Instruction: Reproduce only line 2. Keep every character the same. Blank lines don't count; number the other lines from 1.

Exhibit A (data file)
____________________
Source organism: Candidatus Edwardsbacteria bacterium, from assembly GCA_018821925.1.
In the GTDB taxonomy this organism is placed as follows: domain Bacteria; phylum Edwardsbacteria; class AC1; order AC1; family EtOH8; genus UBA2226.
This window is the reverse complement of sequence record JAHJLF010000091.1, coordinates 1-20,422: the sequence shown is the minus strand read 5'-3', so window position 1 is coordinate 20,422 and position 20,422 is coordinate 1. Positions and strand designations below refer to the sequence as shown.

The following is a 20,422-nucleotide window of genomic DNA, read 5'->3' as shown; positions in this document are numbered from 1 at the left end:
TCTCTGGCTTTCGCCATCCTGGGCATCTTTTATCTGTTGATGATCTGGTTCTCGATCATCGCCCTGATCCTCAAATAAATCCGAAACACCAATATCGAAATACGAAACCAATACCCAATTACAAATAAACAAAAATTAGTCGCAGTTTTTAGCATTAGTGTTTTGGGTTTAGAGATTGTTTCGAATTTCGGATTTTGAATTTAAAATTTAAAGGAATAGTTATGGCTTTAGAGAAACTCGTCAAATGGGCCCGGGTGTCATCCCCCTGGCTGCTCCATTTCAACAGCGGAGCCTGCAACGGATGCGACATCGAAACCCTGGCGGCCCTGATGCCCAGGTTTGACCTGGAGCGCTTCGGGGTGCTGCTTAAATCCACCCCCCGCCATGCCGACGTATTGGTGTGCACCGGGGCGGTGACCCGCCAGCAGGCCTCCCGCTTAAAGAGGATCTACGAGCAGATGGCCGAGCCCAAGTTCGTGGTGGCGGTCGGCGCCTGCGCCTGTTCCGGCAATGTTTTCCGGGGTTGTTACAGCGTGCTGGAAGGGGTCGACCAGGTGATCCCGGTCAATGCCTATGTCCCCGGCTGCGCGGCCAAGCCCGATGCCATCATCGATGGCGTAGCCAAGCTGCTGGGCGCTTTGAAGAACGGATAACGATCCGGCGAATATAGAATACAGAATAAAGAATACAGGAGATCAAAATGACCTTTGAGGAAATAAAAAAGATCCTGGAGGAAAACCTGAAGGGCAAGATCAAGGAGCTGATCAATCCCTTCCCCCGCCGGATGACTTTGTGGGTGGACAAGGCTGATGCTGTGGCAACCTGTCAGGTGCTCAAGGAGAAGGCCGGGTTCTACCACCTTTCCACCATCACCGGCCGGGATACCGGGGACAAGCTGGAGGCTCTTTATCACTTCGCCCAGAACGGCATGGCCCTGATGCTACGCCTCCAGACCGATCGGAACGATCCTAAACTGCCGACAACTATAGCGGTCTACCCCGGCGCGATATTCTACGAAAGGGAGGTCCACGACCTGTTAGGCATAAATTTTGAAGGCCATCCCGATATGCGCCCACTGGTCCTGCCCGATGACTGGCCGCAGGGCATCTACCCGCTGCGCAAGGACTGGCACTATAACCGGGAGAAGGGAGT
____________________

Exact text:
In the GTDB taxonomy this organism is placed as follows: domain Bacteria; phylum Edwardsbacteria; class AC1; order AC1; family EtOH8; genus UBA2226.